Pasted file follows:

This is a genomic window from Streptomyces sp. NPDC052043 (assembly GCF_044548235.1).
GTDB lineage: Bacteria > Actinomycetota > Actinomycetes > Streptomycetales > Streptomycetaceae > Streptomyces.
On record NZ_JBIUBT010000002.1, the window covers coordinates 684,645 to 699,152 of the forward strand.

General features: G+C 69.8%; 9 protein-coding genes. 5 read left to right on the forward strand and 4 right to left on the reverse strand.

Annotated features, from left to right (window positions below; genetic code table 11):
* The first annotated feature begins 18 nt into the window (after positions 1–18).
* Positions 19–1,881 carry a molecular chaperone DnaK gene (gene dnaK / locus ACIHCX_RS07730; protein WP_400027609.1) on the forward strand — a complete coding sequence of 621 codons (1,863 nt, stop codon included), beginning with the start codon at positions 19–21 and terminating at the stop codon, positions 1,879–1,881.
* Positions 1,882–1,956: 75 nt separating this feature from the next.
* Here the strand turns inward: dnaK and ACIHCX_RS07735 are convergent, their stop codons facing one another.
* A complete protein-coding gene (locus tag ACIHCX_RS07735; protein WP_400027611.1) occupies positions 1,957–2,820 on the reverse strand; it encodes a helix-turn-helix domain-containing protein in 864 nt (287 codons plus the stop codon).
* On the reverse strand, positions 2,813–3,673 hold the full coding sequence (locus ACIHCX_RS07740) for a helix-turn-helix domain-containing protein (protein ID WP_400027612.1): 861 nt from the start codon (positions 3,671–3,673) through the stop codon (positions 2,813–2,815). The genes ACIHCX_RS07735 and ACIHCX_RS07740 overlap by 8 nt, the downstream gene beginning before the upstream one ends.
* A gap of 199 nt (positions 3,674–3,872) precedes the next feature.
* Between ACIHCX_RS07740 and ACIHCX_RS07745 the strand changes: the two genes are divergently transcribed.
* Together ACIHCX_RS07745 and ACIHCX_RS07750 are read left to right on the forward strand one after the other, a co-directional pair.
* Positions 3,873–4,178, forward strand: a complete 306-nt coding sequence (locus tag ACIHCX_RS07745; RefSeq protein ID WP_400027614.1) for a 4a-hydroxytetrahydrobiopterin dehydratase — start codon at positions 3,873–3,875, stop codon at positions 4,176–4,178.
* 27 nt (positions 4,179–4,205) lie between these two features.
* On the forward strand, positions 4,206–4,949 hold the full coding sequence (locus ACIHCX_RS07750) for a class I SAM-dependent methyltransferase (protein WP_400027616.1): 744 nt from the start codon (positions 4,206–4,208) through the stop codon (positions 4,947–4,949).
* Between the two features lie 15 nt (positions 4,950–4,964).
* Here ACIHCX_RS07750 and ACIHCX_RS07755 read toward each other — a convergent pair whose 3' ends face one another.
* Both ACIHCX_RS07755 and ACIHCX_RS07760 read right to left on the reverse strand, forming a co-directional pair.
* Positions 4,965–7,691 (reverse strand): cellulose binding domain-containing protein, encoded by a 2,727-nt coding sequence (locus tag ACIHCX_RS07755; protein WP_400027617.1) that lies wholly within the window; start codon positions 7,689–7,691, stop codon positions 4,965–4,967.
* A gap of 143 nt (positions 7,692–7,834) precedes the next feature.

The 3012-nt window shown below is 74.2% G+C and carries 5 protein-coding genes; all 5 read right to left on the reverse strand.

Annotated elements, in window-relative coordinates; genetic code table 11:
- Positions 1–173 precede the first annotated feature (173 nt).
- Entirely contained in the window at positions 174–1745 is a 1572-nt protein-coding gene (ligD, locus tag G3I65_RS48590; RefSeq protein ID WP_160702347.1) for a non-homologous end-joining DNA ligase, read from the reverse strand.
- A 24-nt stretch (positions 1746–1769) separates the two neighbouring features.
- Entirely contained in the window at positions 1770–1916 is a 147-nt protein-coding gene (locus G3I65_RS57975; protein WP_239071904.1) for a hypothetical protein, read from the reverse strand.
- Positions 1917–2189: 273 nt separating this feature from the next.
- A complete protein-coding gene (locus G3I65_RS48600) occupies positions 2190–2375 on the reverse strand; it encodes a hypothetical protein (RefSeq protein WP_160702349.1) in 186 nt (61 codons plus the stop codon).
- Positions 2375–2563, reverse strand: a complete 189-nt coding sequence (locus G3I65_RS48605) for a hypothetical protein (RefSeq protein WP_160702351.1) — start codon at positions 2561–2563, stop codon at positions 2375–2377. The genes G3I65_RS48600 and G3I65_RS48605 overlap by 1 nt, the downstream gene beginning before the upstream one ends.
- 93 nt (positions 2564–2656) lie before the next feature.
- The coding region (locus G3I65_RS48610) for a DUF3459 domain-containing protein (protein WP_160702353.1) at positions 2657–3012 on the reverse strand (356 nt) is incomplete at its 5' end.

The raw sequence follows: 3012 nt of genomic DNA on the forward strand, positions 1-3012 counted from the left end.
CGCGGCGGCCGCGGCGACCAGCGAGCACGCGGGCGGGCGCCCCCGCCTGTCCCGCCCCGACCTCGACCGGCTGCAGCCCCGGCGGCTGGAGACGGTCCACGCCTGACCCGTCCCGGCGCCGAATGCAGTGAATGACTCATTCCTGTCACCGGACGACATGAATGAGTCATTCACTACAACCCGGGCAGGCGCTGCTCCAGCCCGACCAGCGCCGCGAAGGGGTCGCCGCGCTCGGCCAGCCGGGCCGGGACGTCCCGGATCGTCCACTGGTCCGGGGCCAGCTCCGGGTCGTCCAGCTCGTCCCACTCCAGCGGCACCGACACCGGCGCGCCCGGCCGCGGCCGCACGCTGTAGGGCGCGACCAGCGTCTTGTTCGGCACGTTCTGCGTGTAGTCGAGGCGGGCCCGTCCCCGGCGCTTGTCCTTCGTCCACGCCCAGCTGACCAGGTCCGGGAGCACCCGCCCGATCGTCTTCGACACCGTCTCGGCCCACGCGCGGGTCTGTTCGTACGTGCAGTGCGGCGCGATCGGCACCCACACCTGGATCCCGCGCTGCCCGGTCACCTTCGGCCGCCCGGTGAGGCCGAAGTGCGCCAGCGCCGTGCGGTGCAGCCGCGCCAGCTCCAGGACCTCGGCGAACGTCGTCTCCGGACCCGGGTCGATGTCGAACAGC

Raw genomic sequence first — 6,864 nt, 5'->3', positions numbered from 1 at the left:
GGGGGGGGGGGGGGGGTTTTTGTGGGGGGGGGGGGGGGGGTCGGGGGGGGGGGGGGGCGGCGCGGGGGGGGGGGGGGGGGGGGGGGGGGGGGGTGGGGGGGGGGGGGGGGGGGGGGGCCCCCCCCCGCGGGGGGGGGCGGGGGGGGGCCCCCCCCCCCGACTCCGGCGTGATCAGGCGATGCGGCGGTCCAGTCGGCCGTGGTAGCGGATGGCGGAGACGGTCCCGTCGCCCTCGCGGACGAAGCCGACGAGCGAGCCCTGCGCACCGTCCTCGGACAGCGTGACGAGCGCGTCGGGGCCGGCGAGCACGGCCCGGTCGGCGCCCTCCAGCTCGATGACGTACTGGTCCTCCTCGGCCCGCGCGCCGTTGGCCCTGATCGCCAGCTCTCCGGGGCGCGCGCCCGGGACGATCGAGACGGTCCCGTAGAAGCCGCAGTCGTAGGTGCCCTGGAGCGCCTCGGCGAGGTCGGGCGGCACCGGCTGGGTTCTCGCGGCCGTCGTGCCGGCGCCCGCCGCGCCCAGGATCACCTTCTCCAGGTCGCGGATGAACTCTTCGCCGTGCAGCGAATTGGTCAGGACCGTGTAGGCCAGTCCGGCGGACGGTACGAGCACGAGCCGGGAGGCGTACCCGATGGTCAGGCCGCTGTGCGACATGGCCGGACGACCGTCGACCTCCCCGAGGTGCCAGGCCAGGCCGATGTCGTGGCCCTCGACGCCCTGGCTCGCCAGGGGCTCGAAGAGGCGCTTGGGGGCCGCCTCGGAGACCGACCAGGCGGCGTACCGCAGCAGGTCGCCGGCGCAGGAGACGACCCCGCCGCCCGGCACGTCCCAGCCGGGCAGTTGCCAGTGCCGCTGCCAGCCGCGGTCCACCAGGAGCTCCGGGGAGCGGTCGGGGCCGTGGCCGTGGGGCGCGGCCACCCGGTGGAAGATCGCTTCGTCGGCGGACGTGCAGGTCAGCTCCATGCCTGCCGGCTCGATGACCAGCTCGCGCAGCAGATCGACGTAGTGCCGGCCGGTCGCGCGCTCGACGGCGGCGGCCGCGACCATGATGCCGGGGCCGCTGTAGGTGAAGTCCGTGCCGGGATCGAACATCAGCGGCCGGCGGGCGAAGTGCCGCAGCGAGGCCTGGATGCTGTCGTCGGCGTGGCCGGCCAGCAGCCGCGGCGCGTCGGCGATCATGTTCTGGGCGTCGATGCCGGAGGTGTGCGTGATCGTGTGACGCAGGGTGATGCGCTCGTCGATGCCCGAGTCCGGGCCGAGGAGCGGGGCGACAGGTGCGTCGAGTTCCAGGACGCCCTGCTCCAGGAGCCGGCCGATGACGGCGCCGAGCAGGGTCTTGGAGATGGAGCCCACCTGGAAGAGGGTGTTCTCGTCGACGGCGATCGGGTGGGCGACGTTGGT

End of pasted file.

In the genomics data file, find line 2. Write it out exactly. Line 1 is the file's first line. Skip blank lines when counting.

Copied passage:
GTDB lineage: Bacteria > Actinomycetota > Actinomycetes > Streptomycetales > Streptomycetaceae > Streptomyces.